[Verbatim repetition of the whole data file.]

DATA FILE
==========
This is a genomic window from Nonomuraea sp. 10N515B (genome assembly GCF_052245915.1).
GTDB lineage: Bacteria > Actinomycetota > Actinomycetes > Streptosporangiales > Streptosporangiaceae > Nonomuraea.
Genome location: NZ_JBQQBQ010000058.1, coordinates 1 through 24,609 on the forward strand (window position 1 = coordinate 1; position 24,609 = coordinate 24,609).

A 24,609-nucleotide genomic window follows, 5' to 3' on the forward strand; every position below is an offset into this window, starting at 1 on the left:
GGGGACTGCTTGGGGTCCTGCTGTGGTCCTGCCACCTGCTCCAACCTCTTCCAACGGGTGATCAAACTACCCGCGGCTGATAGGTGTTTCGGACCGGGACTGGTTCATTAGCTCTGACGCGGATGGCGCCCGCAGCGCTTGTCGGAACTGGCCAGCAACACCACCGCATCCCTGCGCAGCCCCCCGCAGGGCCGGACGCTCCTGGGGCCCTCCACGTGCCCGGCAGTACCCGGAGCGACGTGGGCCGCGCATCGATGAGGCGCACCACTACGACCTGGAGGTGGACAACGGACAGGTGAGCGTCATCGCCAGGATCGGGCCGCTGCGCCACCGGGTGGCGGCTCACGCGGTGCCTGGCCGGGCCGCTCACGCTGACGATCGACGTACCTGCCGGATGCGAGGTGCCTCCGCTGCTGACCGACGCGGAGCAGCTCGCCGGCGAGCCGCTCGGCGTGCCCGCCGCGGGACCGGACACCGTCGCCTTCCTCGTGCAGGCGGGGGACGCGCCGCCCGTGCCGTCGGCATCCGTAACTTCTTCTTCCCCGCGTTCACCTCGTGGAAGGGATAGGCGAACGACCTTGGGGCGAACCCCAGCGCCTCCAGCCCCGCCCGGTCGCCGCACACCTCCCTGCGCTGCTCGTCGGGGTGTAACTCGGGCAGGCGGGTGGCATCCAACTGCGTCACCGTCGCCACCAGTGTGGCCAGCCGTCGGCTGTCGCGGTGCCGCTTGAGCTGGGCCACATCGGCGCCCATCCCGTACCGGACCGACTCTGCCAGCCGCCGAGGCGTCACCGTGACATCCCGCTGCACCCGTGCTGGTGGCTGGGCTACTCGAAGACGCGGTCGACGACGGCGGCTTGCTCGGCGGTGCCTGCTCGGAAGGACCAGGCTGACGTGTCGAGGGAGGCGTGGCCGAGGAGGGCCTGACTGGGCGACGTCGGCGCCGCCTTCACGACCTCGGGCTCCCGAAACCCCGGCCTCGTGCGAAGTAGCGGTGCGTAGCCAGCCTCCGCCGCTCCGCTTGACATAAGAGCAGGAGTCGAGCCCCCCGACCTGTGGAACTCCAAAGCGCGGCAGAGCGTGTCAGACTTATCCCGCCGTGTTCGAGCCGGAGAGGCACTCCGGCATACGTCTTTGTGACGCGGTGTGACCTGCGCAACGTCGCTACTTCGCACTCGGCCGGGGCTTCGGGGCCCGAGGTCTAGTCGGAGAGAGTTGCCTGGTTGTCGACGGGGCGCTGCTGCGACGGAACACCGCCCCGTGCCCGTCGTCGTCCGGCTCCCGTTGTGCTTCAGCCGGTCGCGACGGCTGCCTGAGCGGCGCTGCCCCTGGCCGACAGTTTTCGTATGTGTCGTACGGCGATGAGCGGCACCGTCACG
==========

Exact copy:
This is a genomic window from Nonomuraea sp. 10N515B (genome assembly GCF_052245915.1).
GTDB lineage: Bacteria > Actinomycetota > Actinomycetes > Streptosporangiales > Streptosporangiaceae > Nonomuraea.
Genome location: NZ_JBQQBQ010000058.1, coordinates 1 through 24,609 on the forward strand (window position 1 = coordinate 1; position 24,609 = coordinate 24,609).

A 24,609-nucleotide genomic window follows, 5' to 3' on the forward strand; every position below is an offset into this window, starting at 1 on the left:
GGGGACTGCTTGGGGTCCTGCTGTGGTCCTGCCACCTGCTCCAACCTCTTCCAACGGGTGATCAAACTACCCGCGGCTGATAGGTGTTTCGGACCGGGACTGGTTCATTAGCTCTGACGCGGATGGCGCCCGCAGCGCTTGTCGGAACTGGCCAGCAACACCACCGCATCCCTGCGCAGCCCCCCGCAGGGCCGGACGCTCCTGGGGCCCTCCACGTGCCCGGCAGTACCCGGAGCGACGTGGGCCGCGCATCGATGAGGCGCACCACTACGACCTGGAGGTGGACAACGGACAGGTGAGCGTCATCGCCAGGATCGGGCCGCTGCGCCACCGGGTGGCGGCTCACGCGGTGCCTGGCCGGGCCGCTCACGCTGACGATCGACGTACCTGCCGGATGCGAGGTGCCTCCGCTGCTGACCGACGCGGAGCAGCTCGCCGGCGAGCCGCTCGGCGTGCCCGCCGCGGGACCGGACACCGTCGCCTTCCTCGTGCAGGCGGGGGACGCGCCGCCCGTGCCGTCGGCATCCGTAACTTCTTCTTCCCCGCGTTCACCTCGTGGAAGGGATAGGCGAACGACCTTGGGGCGAACCCCAGCGCCTCCAGCCCCGCCCGGTCGCCGCACACCTCCCTGCGCTGCTCGTCGGGGTGTAACTCGGGCAGGCGGGTGGCATCCAACTGCGTCACCGTCGCCACCAGTGTGGCCAGCCGTCGGCTGTCGCGGTGCCGCTTGAGCTGGGCCACATCGGCGCCCATCCCGTACCGGACCGACTCTGCCAGCCGCCGAGGCGTCACCGTGACATCCCGCTGCACCCGTGCTGGTGGCTGGGCTACTCGAAGACGCGGTCGACGACGGCGGCTTGCTCGGCGGTGCCTGCTCGGAAGGACCAGGCTGACGTGTCGAGGGAGGCGTGGCCGAGGAGGGCCTGACTGGGCGACGTCGGCGCCGCCTTCACGACCTCGGGCTCCCGAAACCCCGGCCTCGTGCGAAGTAGCGGTGCGTAGCCAGCCTCCGCCGCTCCGCTTGACATAAGAGCAGGAGTCGAGCCCCCCGACCTGTGGAACTCCAAAGCGCGGCAGAGCGTGTCAGACTTATCCCGCCGTGTTCGAGCCGGAGAGGCACTCCGGCATACGTCTTTGTGACGCGGTGTGACCTGCGCAACGTCGCTACTTCGCACTCGGCCGGGGCTTCGGGGCCCGAGGTCTAGTCGGAGAGAGTTGCCTGGTTGTCGACGGGGCGCTGCTGCGACGGAACACCGCCCCGTGCCCGTCGTCGTCCGGCTCCCGTTGTGCTTCAGCCGGTCGCGACGGCTGCCTGAGCGGCGCTGCCCCTGGCCGACAGTTTTCGTATGTGTCGTACGGCGATGAGCGGCACCGTCACG